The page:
Of which 30% will be women
A food security and agriculture productivity project (FSAPP), which was launched on Thursday, aims to increase agricultural productivity and enhance access to markets for over 10,000 households in five Dzongkhags.
The five-year project which extends from 2017 to 2022 is worth US$ 9.35mn and will be focusing on four gewogs from Haa and five gewogs each from Chukha, Dagana, Haa, Samtse and Sarpang.
The project will also improve homegrown school feeding programs for 3,000 school children in 16 schools located in 11 project gewogs by facilitating productive linkages among producers groups and the schools.
According to the Project Director, Jigme Dorji, the main reasons for selecting these five project Dzongkhags were because of high potential for commercialization of certain high-value crops like citrus, cardamom, and vegetables. Another reason is that infrastructure investments have already gone into these Dzongkhags during the earlier and ongoing projects by the World Banks.
“The five project Dzongkhags have also seen high incidences of poverty, malnutrition, low agriculture productivity and poor access to markets,” said Jigme Dorji.
The project once completed is expected to increase the productivity of targeted crops – rice, vegetables, potatoes, cardamom, ginger, and citrus- by 20% in the projected areas. The project also aims at increasing both the volume and value of the produce by 20%.
The minister for agriculture and forests, Yeshey Dorji, said: “The project interventions will take gender into consideration and ensure equal participation in project activities, representation in farmer groups and proactive involvement in decision-making by women.”
“We have to ensure 30% of the beneficiaries are women,” said Jigme Dorji.
World Bank Country Director for Bangladesh, Bhutan, and Nepal, Qimiao Fan, said that this project will promote climate-smart interventions and increase the productivity of selected target crops.
“FSAPP will strengthen farmers and producers’ groups and it will also promote value chains of high-value nutrient-rich crops and link them to domestic and export markets,” he said.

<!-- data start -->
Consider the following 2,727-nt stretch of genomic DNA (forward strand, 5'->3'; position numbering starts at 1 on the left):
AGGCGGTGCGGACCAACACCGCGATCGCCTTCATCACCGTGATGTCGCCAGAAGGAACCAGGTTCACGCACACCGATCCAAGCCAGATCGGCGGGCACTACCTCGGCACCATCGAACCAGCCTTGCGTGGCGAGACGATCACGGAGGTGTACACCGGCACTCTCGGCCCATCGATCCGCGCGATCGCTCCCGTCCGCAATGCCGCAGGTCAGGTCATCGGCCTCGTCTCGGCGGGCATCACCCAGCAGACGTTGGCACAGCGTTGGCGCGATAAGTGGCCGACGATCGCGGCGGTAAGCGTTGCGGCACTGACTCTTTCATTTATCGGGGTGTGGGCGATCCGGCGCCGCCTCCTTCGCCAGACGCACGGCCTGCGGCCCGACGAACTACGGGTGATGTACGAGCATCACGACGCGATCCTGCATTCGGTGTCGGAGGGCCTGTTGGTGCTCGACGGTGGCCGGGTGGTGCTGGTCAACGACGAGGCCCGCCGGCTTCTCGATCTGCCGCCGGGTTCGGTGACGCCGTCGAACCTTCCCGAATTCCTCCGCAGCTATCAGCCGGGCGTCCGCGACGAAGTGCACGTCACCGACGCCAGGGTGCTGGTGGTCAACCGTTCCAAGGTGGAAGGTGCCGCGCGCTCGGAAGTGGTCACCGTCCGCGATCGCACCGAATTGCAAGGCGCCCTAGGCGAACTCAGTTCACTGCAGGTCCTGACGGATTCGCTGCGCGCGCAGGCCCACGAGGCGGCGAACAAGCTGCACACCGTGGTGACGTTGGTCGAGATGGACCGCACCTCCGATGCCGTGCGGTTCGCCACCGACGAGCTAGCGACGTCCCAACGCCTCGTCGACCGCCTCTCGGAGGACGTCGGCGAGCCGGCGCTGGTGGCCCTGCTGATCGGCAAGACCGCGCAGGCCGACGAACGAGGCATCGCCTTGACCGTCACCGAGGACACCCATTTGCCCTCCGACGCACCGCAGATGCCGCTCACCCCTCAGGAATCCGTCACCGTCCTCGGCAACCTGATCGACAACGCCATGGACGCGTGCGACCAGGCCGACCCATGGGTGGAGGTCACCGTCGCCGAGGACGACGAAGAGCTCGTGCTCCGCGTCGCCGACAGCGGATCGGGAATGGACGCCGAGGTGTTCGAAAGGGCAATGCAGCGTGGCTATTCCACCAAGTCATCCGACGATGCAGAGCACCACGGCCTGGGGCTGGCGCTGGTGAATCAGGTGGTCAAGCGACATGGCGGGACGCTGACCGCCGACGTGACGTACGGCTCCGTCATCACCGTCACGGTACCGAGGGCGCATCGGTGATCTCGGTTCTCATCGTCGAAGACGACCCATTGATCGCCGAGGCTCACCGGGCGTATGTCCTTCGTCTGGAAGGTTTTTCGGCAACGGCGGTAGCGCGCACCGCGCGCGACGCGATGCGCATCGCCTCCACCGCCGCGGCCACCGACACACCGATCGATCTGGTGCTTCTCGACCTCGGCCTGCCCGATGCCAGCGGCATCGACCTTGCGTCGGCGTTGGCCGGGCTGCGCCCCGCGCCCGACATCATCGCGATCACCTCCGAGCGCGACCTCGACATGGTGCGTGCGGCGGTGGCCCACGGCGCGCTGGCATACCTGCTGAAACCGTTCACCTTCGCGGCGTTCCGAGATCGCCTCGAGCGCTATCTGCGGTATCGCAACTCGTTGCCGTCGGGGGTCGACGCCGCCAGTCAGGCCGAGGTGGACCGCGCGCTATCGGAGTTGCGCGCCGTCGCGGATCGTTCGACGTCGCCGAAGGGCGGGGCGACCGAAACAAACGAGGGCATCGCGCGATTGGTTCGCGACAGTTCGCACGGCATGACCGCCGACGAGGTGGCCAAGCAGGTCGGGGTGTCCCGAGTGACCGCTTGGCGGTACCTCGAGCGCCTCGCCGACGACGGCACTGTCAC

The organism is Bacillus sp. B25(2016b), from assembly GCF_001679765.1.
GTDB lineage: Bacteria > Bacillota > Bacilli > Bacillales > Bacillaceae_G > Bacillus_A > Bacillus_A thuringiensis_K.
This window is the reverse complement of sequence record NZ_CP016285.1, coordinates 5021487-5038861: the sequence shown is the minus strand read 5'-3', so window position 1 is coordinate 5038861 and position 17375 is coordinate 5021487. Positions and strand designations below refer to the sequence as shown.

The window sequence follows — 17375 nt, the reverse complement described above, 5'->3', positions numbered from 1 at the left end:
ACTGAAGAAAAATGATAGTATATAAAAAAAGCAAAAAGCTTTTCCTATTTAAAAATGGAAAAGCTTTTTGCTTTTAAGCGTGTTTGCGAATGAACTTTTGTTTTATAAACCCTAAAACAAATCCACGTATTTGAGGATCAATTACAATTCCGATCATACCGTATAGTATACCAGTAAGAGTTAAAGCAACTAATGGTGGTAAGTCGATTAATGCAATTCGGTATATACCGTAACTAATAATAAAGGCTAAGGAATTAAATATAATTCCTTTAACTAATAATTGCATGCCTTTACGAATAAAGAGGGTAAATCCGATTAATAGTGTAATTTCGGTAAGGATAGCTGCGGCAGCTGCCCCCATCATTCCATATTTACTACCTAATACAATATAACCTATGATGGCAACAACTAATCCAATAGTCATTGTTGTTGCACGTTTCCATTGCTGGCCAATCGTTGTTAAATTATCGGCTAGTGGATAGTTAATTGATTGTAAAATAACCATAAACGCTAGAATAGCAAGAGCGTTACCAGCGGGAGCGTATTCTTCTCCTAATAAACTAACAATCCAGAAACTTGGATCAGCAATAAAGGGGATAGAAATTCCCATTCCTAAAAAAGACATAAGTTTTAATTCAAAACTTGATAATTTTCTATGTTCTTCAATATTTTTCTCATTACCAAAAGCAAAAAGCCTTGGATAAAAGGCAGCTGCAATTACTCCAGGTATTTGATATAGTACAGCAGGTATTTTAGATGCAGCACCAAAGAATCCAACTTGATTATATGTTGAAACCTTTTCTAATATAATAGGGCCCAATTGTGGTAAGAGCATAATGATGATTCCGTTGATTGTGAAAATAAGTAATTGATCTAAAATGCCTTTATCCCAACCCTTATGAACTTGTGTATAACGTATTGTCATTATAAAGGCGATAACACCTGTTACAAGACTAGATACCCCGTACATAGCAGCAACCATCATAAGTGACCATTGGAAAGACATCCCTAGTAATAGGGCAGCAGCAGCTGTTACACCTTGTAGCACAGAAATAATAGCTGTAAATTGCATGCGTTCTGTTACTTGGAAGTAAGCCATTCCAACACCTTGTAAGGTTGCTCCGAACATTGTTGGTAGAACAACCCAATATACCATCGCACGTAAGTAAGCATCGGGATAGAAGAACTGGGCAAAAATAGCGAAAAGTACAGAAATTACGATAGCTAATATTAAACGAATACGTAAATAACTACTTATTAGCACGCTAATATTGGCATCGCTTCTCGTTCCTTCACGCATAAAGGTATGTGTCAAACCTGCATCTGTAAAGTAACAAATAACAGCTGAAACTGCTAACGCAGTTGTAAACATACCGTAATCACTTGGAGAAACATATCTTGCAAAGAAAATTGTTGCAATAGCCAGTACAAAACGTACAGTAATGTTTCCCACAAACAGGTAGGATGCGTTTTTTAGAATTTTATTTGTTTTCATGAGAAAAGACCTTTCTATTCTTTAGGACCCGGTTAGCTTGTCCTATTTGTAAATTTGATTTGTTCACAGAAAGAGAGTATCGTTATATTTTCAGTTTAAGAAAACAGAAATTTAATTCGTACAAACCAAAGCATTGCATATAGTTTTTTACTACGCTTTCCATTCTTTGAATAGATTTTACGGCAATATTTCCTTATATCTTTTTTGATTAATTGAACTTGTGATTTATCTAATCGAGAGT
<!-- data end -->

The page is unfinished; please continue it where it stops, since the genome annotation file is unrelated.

For the first time, farmers are represented at the highest decision-making body. At the policy level, 19 members consisting of five Dzongdas from five Dzongkhags and five farmers, among other are representatives in the project steering committee.
According to a press release from the World Bank, the project is designed to reduce the country’s reliance on food imports and help combat malnutrition in children while improving agricultural productivity, which employs 60% of Bhutanese.
Lyonpo Yeshey Dorji also said the project presents an opportunity to significantly reduce pockets of extreme poverty in Bhutan and build the capacity of smallholder farmers to move from subsistence farming to commercial market-driven agriculture.
“The agriculture ministry is proud to say that Bhutan today is self-sufficient in egg and vegetable availability for nine months a year, rice by 56% and maize by almost 100%,” said Lyonpo Yeshey Dorji.
Of the total US$ 9.35mn, 85.5% of the project cost which amounts to US$ 8mn is a grant from the Global Agriculture and Food Security Program while the government will bear the salaries of the staff (US$ 1.12mn) under the project. The remaining US$ 0.23mn (2.5%) is to be collected from the beneficiaries.
A total of US$ 5.21mn will be allocated to enhance farmer productivity by providing gender friendly farm machinery, electric fencing, greenhouses, planting materials, improved farm and climate technology which will be on cost-sharing basis.
A budget of US$ 2mn will be used for development of four irrigation facilities on 1346.33 acres of land; two each in Sarpang and Samtse.
Apart from this, a total budget of US$ 1.08mn and US$ 1mn will be allocated to strengthen farmers and producer groups and nutrition capacity building and also to enhance market access.
Lucky Wangmo from Thimphu